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Crackling Recipe

Good crackling, that's crisp.

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A joint of fresh pork either leg or shoulder, at room temperature, and with the skin dried of any moisture.


Good crackling, that's crisp – not bendy and chewy – can transform a meal for those who enjoy it, and it's easy to make.

It helps if your butcher scores the skin for you, but failing this make a criss-cross pattern in the skin, penetrating into the fatty layer beneath - at about 1 inch/ 2 cms gaps.

Rub the skin all over with a little olive oil and a scattering of coarse sea salt (this will help dry out the moisture).

Heat the oven to its maximum temperature, then roast the joint at this temperature for 20-30 minutes, on the middle shelf, before turning it down to your planned roasting temperature (perhaps 200ºC/400ºF).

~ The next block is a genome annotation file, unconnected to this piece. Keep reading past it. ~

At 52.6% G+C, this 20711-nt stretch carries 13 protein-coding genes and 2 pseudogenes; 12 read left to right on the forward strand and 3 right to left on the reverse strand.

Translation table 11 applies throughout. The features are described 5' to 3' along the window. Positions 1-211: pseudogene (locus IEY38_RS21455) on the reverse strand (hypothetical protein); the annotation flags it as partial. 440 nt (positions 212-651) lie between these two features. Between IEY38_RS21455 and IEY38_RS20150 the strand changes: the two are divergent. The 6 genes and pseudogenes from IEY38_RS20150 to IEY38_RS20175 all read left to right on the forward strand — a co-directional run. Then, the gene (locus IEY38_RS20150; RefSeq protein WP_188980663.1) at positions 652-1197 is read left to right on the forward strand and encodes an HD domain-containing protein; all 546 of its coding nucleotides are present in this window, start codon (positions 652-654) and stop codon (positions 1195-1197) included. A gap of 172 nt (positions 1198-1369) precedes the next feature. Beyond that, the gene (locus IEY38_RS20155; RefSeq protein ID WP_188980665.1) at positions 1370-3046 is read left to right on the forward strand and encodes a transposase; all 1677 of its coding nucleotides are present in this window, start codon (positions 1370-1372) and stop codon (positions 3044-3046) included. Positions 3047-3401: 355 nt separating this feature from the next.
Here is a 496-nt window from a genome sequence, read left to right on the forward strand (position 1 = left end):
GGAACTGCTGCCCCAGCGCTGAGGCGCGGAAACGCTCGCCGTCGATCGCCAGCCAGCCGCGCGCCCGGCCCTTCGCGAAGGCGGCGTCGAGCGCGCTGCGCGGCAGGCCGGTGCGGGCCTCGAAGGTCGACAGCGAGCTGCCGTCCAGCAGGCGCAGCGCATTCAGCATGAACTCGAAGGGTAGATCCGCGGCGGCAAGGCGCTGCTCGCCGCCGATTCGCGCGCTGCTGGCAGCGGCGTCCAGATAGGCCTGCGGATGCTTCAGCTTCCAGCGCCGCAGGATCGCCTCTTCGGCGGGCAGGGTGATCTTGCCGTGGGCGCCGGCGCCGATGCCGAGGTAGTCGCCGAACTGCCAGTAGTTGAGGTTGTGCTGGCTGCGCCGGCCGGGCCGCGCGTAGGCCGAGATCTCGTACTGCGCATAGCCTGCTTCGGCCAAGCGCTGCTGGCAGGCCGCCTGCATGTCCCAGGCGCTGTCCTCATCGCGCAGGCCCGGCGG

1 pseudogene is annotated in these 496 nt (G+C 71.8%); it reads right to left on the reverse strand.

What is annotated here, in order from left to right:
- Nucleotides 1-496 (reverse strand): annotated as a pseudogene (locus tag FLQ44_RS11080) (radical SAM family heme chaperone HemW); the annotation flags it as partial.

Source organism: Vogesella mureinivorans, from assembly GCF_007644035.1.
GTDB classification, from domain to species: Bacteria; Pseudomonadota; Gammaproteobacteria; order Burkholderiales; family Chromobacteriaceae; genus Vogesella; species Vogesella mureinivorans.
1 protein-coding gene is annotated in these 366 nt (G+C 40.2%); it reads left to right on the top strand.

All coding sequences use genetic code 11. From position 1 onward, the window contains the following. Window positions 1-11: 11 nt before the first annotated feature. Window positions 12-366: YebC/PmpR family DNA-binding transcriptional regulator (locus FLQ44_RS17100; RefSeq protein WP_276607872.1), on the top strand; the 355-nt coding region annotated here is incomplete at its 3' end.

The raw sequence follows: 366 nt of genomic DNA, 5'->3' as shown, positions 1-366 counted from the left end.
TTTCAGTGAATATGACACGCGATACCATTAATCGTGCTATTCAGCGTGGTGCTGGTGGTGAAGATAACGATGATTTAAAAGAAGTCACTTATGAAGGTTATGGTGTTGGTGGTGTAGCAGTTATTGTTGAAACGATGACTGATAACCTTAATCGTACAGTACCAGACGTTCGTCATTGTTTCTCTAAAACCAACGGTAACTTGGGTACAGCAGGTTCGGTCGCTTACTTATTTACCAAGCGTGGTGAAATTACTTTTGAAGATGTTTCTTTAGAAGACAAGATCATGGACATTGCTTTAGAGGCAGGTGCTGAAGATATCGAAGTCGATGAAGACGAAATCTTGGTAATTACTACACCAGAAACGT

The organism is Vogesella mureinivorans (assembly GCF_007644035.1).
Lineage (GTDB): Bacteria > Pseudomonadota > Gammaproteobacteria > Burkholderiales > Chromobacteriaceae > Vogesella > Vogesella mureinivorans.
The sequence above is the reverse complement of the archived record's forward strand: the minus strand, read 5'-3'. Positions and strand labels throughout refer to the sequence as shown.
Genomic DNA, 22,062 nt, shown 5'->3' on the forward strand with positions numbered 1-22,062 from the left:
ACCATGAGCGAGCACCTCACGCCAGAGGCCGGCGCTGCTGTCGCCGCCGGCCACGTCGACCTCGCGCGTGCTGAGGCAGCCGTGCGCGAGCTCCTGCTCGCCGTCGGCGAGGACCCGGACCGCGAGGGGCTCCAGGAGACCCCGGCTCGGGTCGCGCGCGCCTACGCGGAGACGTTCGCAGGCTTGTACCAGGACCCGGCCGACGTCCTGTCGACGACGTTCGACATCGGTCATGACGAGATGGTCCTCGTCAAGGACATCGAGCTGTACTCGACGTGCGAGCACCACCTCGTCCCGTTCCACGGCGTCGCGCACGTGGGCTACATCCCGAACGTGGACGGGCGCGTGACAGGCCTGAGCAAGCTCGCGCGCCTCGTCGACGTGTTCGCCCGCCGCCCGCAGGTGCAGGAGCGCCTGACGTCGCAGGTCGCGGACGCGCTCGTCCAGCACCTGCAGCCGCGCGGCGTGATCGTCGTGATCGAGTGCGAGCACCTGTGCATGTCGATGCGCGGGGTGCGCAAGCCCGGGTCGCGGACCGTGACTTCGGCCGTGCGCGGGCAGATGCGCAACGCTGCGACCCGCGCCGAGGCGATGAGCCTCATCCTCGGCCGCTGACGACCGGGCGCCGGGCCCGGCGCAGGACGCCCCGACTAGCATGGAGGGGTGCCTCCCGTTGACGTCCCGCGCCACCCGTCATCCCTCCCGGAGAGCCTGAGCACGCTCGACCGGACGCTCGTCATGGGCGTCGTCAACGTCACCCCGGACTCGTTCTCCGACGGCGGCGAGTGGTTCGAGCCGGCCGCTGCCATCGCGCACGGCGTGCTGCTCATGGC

Continue roasting until your meat is cooked, which will depend on the size of the joint; but juices should run clear when a sharp knife is inserted and a meat thermometer should register 70ºC or higher.

It is a myth that pork has to be well-done, when it can become completely dry and unpleasant.

Always 'rest' you cooked meat for at least 10 minutes, in a warm place, before carving – to allow the juices to settle and not run out as you carve.

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crackling scored for roastingcrackling - ready to eat
crackling scored for roastingcrackling - ready to eat